- Oral presentation
- Open Access
Vaccine responses to conserved regions of the HIV-1 proteome are associated with an increased capacity to inhibit multiple virus isolates ex vivo
Retrovirologyvolume 9, Article number: O64 (2012)
The majority of assays currently used to assess HIV-1 vaccine candidate immunogenicity in humans fail to predict protection against HIV-1 acquisition or control of viraemia. However, a correlation between in vivo and ex vivo control mediated by CD8+ T-cell populations has been described using an ex vivo virus inhibition assay (VIA) in chronically infected individuals and vaccinated non-human primates. Here we attempt to relate the specificity of vaccine-induced virus-specific CD8 responses to the inhibition of HIV-1 ex vivo.
Using peptide epitope mapping, we assessed the breadth and specificity of CD8 T-cell responses induced by vaccination using two adenovirus serotype 35 (Ad35) vectors containing gag, reverse transcriptase, integrase and nef (Ad35-GRIN) and env (Ad35-ENV), respectively, derived from HIV-1 subtype A isolates. The conserved regions targeted by these 25 subjects were related to the capacity of vaccine-induced CD8 T-cells to inhibit replication of a cross-clade panel of HIV-1 isolates using the VIA.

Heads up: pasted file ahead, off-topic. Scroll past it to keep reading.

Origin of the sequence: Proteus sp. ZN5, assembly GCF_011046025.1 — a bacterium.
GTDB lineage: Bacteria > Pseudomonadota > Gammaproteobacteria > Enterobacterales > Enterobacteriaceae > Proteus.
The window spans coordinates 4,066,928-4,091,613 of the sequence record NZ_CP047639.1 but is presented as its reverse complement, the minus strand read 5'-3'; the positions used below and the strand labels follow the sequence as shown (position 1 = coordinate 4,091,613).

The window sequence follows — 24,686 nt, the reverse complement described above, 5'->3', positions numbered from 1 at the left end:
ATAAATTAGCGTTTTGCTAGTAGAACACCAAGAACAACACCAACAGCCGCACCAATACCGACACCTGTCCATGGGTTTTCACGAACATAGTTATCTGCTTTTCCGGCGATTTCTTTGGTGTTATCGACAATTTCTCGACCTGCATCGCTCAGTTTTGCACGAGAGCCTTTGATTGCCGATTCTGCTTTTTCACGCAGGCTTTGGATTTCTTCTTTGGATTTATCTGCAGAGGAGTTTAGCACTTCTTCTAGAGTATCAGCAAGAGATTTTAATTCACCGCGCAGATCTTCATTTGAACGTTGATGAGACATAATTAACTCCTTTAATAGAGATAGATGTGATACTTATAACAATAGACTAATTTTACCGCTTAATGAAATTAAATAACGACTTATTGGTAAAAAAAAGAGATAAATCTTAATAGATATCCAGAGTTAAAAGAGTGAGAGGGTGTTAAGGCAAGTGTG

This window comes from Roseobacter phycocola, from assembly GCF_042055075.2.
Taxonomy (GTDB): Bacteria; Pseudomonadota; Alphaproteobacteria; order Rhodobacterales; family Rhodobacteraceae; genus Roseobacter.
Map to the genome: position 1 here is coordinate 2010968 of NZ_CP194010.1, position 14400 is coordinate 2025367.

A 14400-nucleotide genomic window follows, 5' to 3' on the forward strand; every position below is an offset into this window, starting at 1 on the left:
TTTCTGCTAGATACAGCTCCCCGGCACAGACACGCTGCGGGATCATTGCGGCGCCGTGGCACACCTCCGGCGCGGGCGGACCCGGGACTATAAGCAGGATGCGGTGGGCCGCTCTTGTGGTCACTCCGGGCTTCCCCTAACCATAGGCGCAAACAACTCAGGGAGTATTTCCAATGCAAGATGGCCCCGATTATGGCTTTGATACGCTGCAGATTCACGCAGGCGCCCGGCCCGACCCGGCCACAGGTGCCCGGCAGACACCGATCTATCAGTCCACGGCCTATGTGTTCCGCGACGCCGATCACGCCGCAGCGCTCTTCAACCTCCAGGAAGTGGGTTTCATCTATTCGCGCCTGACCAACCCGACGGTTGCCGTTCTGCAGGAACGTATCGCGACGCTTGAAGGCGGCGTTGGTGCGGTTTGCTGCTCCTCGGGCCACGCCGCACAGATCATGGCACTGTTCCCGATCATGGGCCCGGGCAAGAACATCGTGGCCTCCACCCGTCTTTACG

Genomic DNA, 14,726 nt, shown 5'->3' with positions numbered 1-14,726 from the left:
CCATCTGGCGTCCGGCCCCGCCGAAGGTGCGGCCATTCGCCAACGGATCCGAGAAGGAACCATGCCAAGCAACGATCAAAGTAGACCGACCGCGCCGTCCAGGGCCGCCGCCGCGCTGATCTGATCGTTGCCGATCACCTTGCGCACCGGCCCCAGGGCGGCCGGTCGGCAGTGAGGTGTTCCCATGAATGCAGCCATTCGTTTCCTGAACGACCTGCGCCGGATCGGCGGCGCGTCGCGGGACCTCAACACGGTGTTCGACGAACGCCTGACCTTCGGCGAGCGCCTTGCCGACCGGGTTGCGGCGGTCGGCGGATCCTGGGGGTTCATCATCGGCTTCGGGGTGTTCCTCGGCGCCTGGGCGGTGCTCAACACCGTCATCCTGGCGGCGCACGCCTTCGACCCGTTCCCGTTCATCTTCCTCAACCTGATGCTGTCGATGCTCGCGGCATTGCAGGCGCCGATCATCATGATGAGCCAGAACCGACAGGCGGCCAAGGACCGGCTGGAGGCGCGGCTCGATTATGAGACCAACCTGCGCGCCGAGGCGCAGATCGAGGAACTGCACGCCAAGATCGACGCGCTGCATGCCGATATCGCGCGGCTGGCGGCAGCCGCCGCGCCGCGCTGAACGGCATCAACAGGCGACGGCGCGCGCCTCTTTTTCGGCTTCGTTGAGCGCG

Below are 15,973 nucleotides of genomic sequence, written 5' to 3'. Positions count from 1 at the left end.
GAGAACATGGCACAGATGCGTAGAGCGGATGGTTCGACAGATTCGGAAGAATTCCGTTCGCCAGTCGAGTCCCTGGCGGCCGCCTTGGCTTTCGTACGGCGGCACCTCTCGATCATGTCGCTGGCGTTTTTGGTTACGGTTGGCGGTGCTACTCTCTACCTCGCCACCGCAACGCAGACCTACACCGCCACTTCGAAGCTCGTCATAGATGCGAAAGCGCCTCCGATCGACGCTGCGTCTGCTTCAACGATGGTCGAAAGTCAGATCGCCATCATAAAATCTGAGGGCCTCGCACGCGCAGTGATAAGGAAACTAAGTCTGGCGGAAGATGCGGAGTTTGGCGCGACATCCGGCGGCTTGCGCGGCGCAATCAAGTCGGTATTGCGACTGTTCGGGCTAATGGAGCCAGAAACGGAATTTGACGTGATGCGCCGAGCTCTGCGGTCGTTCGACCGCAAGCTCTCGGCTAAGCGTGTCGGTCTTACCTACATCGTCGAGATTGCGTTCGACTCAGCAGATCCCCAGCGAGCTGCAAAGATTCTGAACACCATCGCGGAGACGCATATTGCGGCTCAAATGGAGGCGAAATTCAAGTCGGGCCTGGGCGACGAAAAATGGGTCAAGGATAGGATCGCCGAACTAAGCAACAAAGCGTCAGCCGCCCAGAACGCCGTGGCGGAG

A median of 4 peptides were recognised in vaccinated individuals (range 1-9). When related to the log reduction of p24 production as measured in the VIA, mapping data suggest that targeting immunodominant responses towards highly conserved regions of the HIV-1 proteome tended towards an increased ability to inhibit multiple clades of HIV-1 ex vivo.
These data support the plausibility of inducing conserved CD8+ T cell responses using a consensus HIV-1 subtype A sequence in an adenovirus-based vector.